Dashing a Dynasty into a Rock, Moses vs. Aaron

1.  Today, I started Othmar Keel’s Symbolism of the Biblical World.  Something that stood out to me was on page 9.  Psalm 137:9 blesses those who will dash Babylonian little ones against rocks.  Does this mean every Babylonian child?  Keel says “no,” for it could be understood symbolically as Mother Babylon, or as referring to the children of the ruling Babylonian dynasty.  For Keel, the verse expresses hope that someone will end Babylon’s oppressive and “self-renewing” dominion.

2.  I read Robert Boling’s article on the Book of Judges in the Anchor Bible Dictionary.  He refers back to his Joshua article, which I mentioned yesterday.  I want to interact with the following quote:

Continuing rivalry of levitical-priestly families claiming descent from Aaron (Jerusalem, Bethel, Hebron) or Moses (Dan, Shiloh, and probably Shechem) explains many tensions in the traditions. See also JOSHUA, BOOK OF, section C.5.

It looks like I’ll have to reread section C5 of Boling’s Joshua article to understand what he’s saying!  Boling locates the “pro-Moses” Levites in Northern Israel, for Judges 18:30 places the grandson of Moses in Dan (up north), where he and his sons served as priests.  This grandson was the son of Gershon/m, whom Boling equates with the Gershon, the son of Levi, in Exodus 6:16-19.  And Joshua 21:27-33 locates the Gershomites in the North.  So the North had the Moses party, while the centers of David’s power towards the South (i.e., Jerusalem and Hebron) exalted the Aaronide priests. 

More than one scholar has affirmed that there was tension between the two parties.  If I recall correctly, Richard Elliott Friedman holds that the stories in the Pentateuch casting Aaron in a bad light are from the Moses school, while the passages in which the LORD speaks to both Moses and Aaron are from the Aaronide party.  Priestly writings—which occur in Exodus, Leviticus, and Numbers—distinguish between the Aaronides and the Levites, giving special privileges to the Aaronides.  By contrast, Deuteronomy, which may come from the North (where the Mushites were), makes no such distinction.  King Josiah probably discovered Deuteronomy in the Temple, and Deuteronomy 18:6-8 advocates Levite participation at the place that God would choose; yet, II Kings 23:9 says that the priests of the high places (probably the Levites from the other sanctuaries, like those in the North) did not come up to the LORD’s altar in Jerusalem.  Either they excluded themselves, or the Aaronides were so powerful that they kept control of the altar, keeping out other Levitical groups.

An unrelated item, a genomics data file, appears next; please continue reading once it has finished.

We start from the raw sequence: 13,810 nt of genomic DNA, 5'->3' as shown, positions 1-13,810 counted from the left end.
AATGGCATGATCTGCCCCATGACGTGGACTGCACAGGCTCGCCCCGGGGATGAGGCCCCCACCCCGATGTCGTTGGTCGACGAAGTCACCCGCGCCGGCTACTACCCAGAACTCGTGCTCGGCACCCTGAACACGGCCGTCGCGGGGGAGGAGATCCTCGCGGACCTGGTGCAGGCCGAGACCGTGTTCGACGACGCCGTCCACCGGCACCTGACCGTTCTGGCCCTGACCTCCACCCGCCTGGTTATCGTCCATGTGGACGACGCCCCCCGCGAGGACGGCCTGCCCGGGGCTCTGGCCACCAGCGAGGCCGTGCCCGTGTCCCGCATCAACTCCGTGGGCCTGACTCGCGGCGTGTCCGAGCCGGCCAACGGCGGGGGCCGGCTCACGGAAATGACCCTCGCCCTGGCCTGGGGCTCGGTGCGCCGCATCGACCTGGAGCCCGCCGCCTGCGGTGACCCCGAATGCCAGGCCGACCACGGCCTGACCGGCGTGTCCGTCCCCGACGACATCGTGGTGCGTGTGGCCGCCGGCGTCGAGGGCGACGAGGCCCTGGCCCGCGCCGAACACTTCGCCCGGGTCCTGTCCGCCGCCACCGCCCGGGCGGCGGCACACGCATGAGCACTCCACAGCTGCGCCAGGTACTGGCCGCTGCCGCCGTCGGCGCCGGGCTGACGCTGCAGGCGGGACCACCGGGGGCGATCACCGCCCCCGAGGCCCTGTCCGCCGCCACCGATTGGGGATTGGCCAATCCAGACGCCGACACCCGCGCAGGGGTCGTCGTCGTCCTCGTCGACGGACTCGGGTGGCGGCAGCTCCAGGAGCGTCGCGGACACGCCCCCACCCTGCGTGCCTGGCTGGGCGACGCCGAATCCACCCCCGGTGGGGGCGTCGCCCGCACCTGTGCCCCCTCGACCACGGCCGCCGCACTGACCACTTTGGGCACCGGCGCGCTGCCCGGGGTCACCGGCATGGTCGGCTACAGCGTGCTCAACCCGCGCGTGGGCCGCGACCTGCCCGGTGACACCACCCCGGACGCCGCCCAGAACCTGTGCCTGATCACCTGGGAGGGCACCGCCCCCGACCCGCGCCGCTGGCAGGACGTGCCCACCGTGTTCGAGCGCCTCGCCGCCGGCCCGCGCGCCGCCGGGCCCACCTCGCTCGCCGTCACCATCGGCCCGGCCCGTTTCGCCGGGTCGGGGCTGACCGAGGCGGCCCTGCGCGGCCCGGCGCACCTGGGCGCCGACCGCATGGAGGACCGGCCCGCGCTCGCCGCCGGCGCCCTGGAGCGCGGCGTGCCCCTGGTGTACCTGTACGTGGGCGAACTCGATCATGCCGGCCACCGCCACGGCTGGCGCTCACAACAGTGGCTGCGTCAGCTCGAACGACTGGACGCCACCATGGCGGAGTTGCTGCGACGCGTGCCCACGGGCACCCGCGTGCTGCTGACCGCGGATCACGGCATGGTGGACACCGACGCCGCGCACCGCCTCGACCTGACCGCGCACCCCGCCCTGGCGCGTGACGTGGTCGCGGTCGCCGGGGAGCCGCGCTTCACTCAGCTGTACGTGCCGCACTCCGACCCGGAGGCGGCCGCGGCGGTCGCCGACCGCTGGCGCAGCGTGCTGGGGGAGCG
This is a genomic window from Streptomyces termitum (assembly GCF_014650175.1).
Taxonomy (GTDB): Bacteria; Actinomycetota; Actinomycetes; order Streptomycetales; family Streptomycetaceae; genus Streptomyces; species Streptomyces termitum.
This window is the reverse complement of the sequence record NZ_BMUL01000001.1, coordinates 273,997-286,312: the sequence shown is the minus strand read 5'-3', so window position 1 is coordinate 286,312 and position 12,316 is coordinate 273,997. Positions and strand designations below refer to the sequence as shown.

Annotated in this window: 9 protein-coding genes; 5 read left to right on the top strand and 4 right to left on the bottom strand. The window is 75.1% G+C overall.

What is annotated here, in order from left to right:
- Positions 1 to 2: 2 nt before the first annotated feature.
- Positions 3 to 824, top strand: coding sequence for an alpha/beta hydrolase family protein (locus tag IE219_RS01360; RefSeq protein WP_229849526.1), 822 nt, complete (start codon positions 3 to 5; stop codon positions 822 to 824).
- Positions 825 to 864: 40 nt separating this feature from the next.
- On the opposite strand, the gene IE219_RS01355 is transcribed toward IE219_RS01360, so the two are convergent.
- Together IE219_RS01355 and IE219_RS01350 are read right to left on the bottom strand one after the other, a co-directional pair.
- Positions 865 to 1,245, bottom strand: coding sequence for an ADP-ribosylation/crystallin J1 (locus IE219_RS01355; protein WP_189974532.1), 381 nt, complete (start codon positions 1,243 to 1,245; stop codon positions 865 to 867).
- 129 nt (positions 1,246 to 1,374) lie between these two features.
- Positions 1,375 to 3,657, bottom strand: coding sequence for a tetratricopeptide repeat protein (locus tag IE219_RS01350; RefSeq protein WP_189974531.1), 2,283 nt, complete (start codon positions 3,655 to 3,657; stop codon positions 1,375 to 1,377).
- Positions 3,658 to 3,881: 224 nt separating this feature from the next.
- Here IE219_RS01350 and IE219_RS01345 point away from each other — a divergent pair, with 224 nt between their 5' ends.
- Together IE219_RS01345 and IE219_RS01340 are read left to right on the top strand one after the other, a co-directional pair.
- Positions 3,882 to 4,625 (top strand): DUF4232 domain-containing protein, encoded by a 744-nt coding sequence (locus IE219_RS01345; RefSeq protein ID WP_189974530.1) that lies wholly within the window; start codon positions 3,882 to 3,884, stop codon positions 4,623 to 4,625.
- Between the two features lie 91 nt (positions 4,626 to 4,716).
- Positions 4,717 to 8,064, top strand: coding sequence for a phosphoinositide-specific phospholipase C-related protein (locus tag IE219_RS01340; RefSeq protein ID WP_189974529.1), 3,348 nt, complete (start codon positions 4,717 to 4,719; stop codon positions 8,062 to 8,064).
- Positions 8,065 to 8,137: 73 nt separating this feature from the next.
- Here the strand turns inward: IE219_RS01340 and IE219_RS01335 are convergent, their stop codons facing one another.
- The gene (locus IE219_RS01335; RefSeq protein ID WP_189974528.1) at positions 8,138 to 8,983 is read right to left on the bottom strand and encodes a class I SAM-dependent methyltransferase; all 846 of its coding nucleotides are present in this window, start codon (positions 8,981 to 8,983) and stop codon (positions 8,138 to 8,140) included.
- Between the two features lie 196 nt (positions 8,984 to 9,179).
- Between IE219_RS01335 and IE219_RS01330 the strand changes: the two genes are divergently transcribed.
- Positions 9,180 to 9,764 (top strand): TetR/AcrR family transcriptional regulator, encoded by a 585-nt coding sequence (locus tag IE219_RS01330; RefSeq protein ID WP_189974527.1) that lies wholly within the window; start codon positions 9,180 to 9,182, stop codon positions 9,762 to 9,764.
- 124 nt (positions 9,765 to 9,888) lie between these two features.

That’s one way of looking at things!

About jamesbradfordpate

My name is James Pate. This blog is about my journey. I read books. I watch movies and TV shows. I go to church. I try to find meaning. And, when I can’t do that, I just talk about stuff that I find interesting. I have degrees in fields of religious studies. I have an M.Phil. in the History of Biblical Interpretation from Hebrew Union College in Cincinnati, Ohio. I also have an M.A. in Hebrew Bible from Jewish Theological Seminary, an M.Div. from Harvard Divinity School, and a B.A. from DePauw University.
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1 Response to Dashing a Dynasty into a Rock, Moses vs. Aaron

  1. James Pate says:

    On my blogger blog, Emet said:


    I just finished a Jewish bible study on Joshua, Judges, and Kings. My book on Judges which has English and Hebrew show the word for Moses in chapter 18:30 is translated as Menasseh. It is written in Hebrew with a mem on the baseline, a nun raised higher than the baseline and then a shin and hei on the baseline. The commentary says it is written this way and translated as Menasseh because it is a code for Jonathan being the grandson of Moses and it is out of respect for the greatness of Moses that they encoded his name this way, since Jonathan was a priest to the tribe of Dan which meant he was doing sacrifices to idols. Certainly no one at that time thought he was a kohen since he wasn’t Aaron’s son. The Kohanim were designated as priests who would do specific work in the temple such as sacrifices and came only from Aaron and his sons. The rest of the tribe of Levi also served at the temple in different areas and in the cities of refuge.


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